Minister proposes free university education for member of poor familyTuesday, March 28, 2017
Minister of Education, Youth and Information Senator Ruel Reid has engaged tertiary institutions in a discussion about the implementation of an affirmative action policy for poor and vulnerable youth through a system of bonded scholarships.
The minister said he has already started a conversation with The University of the West Indies, in which the university expressed a willingness to begin a programme where the State would fund tuition for the first person of a poor household who matriculates.
Senator Reid said this initiative would be for persons pursuing a degree programme that is aligned to the country’s strategic direction, particularly as it relates to expanding the global services outsourcing sector.
The minister was addressing a forum with stakeholders in the education sector, at the Jamaica Pegasus hotel on Monday, to discuss how institutions must restructure to best meet the growing business process and knowledge outsourcing needs of the labour market.
"I am going to shake up the education system. We are going to have to find a way to ensure that the same students who we are taking from the margins, that we find a path for them," he said.
Senator Reid, meanwhile, urged tertiary level institutions to seek to align their programmes with the imperatives set by the Government for the long-term growth and development of the country, in order to create the required skill sets.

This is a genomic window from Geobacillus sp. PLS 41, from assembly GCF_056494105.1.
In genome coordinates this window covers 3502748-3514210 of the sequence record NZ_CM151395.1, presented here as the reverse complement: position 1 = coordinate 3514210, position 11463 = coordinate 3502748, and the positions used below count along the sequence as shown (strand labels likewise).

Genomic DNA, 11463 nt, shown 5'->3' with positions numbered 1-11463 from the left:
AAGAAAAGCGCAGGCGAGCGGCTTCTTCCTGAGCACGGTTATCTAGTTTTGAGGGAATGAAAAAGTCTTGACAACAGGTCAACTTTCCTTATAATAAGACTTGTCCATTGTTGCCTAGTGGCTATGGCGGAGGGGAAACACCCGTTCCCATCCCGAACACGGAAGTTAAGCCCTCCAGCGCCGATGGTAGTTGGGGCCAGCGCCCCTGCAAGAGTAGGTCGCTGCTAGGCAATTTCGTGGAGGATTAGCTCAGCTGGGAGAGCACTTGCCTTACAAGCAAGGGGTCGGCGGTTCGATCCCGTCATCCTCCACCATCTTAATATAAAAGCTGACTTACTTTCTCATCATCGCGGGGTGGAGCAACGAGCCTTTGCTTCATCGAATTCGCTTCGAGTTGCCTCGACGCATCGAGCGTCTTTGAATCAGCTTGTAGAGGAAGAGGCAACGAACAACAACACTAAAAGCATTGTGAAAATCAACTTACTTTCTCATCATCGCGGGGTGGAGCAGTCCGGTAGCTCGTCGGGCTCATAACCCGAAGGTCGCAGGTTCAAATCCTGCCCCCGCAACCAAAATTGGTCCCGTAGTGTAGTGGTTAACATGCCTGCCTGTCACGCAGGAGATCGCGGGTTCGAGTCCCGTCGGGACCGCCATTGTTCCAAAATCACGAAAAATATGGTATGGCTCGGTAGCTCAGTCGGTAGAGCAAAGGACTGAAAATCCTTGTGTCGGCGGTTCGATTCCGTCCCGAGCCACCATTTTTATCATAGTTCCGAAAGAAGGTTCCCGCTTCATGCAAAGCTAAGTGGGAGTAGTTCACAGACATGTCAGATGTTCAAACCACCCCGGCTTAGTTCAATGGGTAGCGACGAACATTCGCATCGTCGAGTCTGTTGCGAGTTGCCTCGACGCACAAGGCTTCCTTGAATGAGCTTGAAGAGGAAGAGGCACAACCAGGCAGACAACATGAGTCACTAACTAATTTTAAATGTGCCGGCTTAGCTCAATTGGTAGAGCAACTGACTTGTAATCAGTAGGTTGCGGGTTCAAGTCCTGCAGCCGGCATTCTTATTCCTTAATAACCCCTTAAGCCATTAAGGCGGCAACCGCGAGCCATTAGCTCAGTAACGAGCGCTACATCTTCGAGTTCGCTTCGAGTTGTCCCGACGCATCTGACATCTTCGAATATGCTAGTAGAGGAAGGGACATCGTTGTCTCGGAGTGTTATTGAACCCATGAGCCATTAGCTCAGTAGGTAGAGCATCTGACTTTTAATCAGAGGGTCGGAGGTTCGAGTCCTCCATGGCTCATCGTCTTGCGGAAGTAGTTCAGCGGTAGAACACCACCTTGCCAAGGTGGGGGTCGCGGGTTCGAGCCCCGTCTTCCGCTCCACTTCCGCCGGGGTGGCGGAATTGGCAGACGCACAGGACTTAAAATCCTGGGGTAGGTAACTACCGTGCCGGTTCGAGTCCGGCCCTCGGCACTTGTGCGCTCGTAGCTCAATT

"We are very clear that the BPO industry is one of those areas that we have to be prepared for, and in that regard, the entire education system needs to understand that we are changing the structure, the dynamics of that system," he said.
Meanwhile, president and chief executive officer of the Port Authority of Jamaica, Professor Gordon Shirley, called for the private sector to be more heavily integrated into the delivery of business process outsourcing (BPO) services and to collaborate with the HEART Trust/NTA in expanding the training opportunities for the sector.
Professor Shirley said he believes the Government’s target of creating 200,000 new jobs in the sector over the next three years is possible, but will require a new approach to training across the education sector.
"We have to be disruptive. We will have to think differently on how we build on what we have and augment those existing skill sets," Professor Shirley said.
President of the Business Process Industry Association of Jamaica, Dr Guna Muppuri, also called on leaders in the education sector and educators to be prepared to provide the workforce with the requisite skills for the global services sector.
He also proposed that the development of a BPO University, be considered, to provide the personnel for the market.
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